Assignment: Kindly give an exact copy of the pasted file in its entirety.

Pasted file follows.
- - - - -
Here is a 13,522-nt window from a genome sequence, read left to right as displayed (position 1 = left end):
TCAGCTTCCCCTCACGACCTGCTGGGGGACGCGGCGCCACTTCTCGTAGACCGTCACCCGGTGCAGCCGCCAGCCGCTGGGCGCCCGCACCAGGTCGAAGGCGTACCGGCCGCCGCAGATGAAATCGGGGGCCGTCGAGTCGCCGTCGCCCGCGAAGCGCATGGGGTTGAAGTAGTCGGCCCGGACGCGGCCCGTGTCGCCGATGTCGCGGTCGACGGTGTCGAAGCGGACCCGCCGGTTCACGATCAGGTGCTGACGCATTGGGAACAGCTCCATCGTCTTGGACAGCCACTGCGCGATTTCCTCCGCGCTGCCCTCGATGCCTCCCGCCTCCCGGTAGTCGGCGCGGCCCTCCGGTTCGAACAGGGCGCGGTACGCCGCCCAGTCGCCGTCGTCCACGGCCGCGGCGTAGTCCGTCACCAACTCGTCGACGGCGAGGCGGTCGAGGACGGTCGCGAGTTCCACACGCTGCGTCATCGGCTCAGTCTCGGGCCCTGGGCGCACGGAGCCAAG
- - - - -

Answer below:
Here is a 13,522-nt window from a genome sequence, read left to right as displayed (position 1 = left end):
TCAGCTTCCCCTCACGACCTGCTGGGGGACGCGGCGCCACTTCTCGTAGACCGTCACCCGGTGCAGCCGCCAGCCGCTGGGCGCCCGCACCAGGTCGAAGGCGTACCGGCCGCCGCAGATGAAATCGGGGGCCGTCGAGTCGCCGTCGCCCGCGAAGCGCATGGGGTTGAAGTAGTCGGCCCGGACGCGGCCCGTGTCGCCGATGTCGCGGTCGACGGTGTCGAAGCGGACCCGCCGGTTCACGATCAGGTGCTGACGCATTGGGAACAGCTCCATCGTCTTGGACAGCCACTGCGCGATTTCCTCCGCGCTGCCCTCGATGCCTCCCGCCTCCCGGTAGTCGGCGCGGCCCTCCGGTTCGAACAGGGCGCGGTACGCCGCCCAGTCGCCGTCGTCCACGGCCGCGGCGTAGTCCGTCACCAACTCGTCGACGGCGAGGCGGTCGAGGACGGTCGCGAGTTCCACACGCTGCGTCATCGGCTCAGTCTCGGGCCCTGGGCGCACGGAGCCAAG